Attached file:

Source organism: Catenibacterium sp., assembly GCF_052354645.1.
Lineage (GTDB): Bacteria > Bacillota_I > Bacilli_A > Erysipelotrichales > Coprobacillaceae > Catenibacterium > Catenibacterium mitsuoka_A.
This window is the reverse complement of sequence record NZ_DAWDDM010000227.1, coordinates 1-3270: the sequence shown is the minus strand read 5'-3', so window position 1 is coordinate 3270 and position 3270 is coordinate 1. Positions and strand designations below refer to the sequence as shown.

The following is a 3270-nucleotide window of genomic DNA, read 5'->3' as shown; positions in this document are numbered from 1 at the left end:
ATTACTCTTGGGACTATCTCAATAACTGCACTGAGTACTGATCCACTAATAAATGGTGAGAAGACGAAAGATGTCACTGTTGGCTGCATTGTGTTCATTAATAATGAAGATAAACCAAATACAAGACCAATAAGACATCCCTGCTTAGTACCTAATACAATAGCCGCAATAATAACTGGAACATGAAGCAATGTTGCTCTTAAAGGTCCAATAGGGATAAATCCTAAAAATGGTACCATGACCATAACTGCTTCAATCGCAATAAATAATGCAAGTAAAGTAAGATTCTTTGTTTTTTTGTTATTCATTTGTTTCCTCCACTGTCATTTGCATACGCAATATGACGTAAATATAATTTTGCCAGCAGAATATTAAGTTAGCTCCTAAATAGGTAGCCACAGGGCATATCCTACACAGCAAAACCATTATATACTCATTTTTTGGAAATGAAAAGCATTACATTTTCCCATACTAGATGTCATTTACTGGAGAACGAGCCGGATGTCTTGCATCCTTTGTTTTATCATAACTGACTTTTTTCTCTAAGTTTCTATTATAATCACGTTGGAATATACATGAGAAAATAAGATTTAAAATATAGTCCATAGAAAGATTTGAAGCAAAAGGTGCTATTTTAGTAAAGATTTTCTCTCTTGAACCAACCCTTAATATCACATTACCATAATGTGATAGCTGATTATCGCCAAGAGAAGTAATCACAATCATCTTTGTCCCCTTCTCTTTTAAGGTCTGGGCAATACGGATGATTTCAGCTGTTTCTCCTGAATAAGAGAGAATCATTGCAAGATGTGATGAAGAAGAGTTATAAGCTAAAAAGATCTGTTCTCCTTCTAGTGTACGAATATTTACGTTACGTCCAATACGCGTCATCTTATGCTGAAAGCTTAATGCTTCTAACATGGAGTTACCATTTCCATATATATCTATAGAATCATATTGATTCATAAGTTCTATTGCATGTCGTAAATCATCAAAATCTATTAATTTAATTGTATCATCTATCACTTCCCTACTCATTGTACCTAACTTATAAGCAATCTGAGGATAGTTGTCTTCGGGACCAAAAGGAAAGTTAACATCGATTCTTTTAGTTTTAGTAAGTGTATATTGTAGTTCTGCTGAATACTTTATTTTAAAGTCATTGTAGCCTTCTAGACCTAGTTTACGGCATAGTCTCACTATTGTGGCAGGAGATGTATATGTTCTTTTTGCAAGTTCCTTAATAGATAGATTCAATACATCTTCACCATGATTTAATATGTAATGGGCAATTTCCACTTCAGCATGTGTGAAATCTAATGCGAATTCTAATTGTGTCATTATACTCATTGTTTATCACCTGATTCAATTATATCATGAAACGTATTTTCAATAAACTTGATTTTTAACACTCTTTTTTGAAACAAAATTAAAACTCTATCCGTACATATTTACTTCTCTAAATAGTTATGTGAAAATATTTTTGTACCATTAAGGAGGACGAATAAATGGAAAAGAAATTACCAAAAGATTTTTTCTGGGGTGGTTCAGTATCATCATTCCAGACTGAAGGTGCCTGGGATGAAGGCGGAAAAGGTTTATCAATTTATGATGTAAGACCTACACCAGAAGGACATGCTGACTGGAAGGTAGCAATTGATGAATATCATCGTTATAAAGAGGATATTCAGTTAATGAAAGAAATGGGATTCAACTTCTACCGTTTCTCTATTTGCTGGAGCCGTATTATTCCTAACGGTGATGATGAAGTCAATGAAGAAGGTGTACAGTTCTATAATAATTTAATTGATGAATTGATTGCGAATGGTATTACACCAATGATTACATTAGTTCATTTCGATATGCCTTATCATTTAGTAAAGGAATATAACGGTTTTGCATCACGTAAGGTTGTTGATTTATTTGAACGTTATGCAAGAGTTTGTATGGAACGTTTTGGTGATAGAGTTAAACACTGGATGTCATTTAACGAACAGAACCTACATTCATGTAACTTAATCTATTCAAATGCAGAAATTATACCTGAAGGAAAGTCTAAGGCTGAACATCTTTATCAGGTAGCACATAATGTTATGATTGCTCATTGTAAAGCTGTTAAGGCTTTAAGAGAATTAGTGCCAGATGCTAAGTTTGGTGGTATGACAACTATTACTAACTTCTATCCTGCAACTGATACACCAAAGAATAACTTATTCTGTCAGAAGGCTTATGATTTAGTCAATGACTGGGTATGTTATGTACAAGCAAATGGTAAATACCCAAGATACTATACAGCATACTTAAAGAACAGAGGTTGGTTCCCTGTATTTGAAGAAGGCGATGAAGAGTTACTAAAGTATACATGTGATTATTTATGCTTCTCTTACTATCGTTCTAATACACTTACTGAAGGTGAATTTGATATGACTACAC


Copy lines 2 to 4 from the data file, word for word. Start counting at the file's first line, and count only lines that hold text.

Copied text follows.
Lineage (GTDB): Bacteria > Bacillota_I > Bacilli_A > Erysipelotrichales > Coprobacillaceae > Catenibacterium > Catenibacterium mitsuoka_A.
This window is the reverse complement of sequence record NZ_DAWDDM010000227.1, coordinates 1-3270: the sequence shown is the minus strand read 5'-3', so window position 1 is coordinate 3270 and position 3270 is coordinate 1. Positions and strand designations below refer to the sequence as shown.

The following is a 3270-nucleotide window of genomic DNA, read 5'->3' as shown; positions in this document are numbered from 1 at the left end: